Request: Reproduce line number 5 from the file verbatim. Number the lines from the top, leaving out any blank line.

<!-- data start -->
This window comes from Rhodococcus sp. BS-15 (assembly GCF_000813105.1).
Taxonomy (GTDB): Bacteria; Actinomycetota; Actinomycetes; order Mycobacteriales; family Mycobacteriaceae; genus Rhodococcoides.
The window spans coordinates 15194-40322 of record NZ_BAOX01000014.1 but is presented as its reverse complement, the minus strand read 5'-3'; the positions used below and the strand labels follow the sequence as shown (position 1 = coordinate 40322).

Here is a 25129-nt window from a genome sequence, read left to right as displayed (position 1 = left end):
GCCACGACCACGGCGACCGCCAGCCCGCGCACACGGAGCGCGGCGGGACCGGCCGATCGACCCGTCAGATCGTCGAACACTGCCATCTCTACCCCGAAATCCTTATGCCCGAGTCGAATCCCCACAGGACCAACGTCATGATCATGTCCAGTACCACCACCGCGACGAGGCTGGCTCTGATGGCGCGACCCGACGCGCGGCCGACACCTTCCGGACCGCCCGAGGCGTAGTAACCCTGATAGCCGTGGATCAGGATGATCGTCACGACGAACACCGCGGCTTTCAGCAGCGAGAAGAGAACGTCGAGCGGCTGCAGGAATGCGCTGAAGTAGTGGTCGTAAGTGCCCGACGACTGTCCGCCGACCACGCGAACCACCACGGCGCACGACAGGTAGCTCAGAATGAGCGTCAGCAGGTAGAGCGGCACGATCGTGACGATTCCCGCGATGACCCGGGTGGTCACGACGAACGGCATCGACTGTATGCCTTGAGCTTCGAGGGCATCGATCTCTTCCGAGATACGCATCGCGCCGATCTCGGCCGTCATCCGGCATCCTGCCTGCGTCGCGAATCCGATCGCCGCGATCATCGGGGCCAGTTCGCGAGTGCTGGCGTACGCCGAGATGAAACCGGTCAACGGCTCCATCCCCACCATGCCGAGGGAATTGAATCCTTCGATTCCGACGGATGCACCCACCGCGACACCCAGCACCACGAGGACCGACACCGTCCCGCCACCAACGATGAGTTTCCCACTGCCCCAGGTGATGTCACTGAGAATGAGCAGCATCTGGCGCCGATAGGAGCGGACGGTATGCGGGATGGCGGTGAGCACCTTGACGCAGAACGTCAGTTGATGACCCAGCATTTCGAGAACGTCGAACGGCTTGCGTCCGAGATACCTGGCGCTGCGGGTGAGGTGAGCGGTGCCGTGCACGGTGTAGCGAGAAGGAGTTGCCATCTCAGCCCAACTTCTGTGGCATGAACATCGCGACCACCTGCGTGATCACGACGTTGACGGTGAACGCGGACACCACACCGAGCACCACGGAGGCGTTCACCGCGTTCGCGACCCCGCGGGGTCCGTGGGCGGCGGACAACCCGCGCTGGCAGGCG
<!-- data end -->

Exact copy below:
GCCACGACCACGGCGACCGCCAGCCCGCGCACACGGAGCGCGGCGGGACCGGCCGATCGACCCGTCAGATCGTCGAACACTGCCATCTCTACCCCGAAATCCTTATGCCCGAGTCGAATCCCCACAGGACCAACGTCATGATCATGTCCAGTACCACCACCGCGACGAGGCTGGCTCTGATGGCGCGACCCGACGCGCGGCCGACACCTTCCGGACCGCCCGAGGCGTAGTAACCCTGATAGCCGTGGATCAGGATGATCGTCACGACGAACACCGCGGCTTTCAGCAGCGAGAAGAGAACGTCGAGCGGCTGCAGGAATGCGCTGAAGTAGTGGTCGTAAGTGCCCGACGACTGTCCGCCGACCACGCGAACCACCACGGCGCACGACAGGTAGCTCAGAATGAGCGTCAGCAGGTAGAGCGGCACGATCGTGACGATTCCCGCGATGACCCGGGTGGTCACGACGAACGGCATCGACTGTATGCCTTGAGCTTCGAGGGCATCGATCTCTTCCGAGATACGCATCGCGCCGATCTCGGCCGTCATCCGGCATCCTGCCTGCGTCGCGAATCCGATCGCCGCGATCATCGGGGCCAGTTCGCGAGTGCTGGCGTACGCCGAGATGAAACCGGTCAACGGCTCCATCCCCACCATGCCGAGGGAATTGAATCCTTCGATTCCGACGGATGCACCCACCGCGACACCCAGCACCACGAGGACCGACACCGTCCCGCCACCAACGATGAGTTTCCCACTGCCCCAGGTGATGTCACTGAGAATGAGCAGCATCTGGCGCCGATAGGAGCGGACGGTATGCGGGATGGCGGTGAGCACCTTGACGCAGAACGTCAGTTGATGACCCAGCATTTCGAGAACGTCGAACGGCTTGCGTCCGAGATACCTGGCGCTGCGGGTGAGGTGAGCGGTGCCGTGCACGGTGTAGCGAGAAGGAGTTGCCATCTCAGCCCAACTTCTGTGGCATGAACATCGCGACCACCTGCGTGATCACGACGTTGACGGTGAACGCGGACACCACACCGAGCACCACGGAGGCGTTCACCGCGTTCGCGACCCCGCGGGGTCCGTGGGCGGCGGACAACCCGCGCTGGCAGGCG